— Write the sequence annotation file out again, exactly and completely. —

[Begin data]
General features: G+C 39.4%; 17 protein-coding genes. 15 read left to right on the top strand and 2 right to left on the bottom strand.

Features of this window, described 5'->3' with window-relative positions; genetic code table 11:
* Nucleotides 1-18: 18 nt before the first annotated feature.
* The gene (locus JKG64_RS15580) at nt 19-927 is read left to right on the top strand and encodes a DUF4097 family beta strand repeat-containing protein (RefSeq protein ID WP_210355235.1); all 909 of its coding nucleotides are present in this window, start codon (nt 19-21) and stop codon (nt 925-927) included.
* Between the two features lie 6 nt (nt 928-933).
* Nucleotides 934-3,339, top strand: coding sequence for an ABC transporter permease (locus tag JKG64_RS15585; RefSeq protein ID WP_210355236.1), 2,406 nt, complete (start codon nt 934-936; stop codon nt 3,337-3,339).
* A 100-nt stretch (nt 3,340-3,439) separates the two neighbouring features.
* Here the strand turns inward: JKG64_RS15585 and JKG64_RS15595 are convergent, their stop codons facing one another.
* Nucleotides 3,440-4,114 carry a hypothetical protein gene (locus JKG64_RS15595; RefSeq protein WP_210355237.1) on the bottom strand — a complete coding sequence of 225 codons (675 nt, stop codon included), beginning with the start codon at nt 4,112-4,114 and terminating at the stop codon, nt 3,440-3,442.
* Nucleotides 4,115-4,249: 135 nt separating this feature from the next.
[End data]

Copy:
General features: G+C 39.4%; 17 protein-coding genes. 15 read left to right on the top strand and 2 right to left on the bottom strand.

Features of this window, described 5'->3' with window-relative positions; genetic code table 11:
* Nucleotides 1-18: 18 nt before the first annotated feature.
* The gene (locus JKG64_RS15580) at nt 19-927 is read left to right on the top strand and encodes a DUF4097 family beta strand repeat-containing protein (RefSeq protein ID WP_210355235.1); all 909 of its coding nucleotides are present in this window, start codon (nt 19-21) and stop codon (nt 925-927) included.
* Between the two features lie 6 nt (nt 928-933).
* Nucleotides 934-3,339, top strand: coding sequence for an ABC transporter permease (locus tag JKG64_RS15585; RefSeq protein ID WP_210355236.1), 2,406 nt, complete (start codon nt 934-936; stop codon nt 3,337-3,339).
* A 100-nt stretch (nt 3,340-3,439) separates the two neighbouring features.
* Here the strand turns inward: JKG64_RS15585 and JKG64_RS15595 are convergent, their stop codons facing one another.
* Nucleotides 3,440-4,114 carry a hypothetical protein gene (locus JKG64_RS15595; RefSeq protein WP_210355237.1) on the bottom strand — a complete coding sequence of 225 codons (675 nt, stop codon included), beginning with the start codon at nt 4,112-4,114 and terminating at the stop codon, nt 3,440-3,442.
* Nucleotides 4,115-4,249: 135 nt separating this feature from the next.